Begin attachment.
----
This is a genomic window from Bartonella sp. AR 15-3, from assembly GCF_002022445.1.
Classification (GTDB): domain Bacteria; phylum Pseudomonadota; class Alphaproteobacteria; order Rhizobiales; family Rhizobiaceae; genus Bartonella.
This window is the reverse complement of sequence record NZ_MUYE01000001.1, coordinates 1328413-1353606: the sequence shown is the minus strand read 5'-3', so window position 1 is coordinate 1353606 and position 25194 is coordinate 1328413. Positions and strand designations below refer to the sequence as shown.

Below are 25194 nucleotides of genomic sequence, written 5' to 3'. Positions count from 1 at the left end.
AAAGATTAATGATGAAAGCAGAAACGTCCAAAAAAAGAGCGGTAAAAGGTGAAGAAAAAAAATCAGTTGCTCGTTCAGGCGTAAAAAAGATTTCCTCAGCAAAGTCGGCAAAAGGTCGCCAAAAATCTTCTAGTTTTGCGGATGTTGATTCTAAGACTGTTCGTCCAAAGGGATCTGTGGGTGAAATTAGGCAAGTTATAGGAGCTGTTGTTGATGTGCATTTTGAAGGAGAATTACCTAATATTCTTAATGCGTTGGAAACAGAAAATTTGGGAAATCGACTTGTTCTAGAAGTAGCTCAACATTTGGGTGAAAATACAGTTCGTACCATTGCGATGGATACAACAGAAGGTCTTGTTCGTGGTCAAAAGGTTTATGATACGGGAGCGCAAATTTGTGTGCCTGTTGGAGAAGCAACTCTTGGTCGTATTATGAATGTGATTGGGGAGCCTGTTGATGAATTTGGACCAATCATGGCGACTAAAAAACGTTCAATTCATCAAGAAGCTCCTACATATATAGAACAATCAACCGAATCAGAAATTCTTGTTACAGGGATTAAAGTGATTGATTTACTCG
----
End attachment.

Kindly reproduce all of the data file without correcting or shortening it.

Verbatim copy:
This is a genomic window from Bartonella sp. AR 15-3, from assembly GCF_002022445.1.
Classification (GTDB): domain Bacteria; phylum Pseudomonadota; class Alphaproteobacteria; order Rhizobiales; family Rhizobiaceae; genus Bartonella.
This window is the reverse complement of sequence record NZ_MUYE01000001.1, coordinates 1328413-1353606: the sequence shown is the minus strand read 5'-3', so window position 1 is coordinate 1353606 and position 25194 is coordinate 1328413. Positions and strand designations below refer to the sequence as shown.

Below are 25194 nucleotides of genomic sequence, written 5' to 3'. Positions count from 1 at the left end.
AAAGATTAATGATGAAAGCAGAAACGTCCAAAAAAAGAGCGGTAAAAGGTGAAGAAAAAAAATCAGTTGCTCGTTCAGGCGTAAAAAAGATTTCCTCAGCAAAGTCGGCAAAAGGTCGCCAAAAATCTTCTAGTTTTGCGGATGTTGATTCTAAGACTGTTCGTCCAAAGGGATCTGTGGGTGAAATTAGGCAAGTTATAGGAGCTGTTGTTGATGTGCATTTTGAAGGAGAATTACCTAATATTCTTAATGCGTTGGAAACAGAAAATTTGGGAAATCGACTTGTTCTAGAAGTAGCTCAACATTTGGGTGAAAATACAGTTCGTACCATTGCGATGGATACAACAGAAGGTCTTGTTCGTGGTCAAAAGGTTTATGATACGGGAGCGCAAATTTGTGTGCCTGTTGGAGAAGCAACTCTTGGTCGTATTATGAATGTGATTGGGGAGCCTGTTGATGAATTTGGACCAATCATGGCGACTAAAAAACGTTCAATTCATCAAGAAGCTCCTACATATATAGAACAATCAACCGAATCAGAAATTCTTGTTACAGGGATTAAAGTGATTGATTTACTCG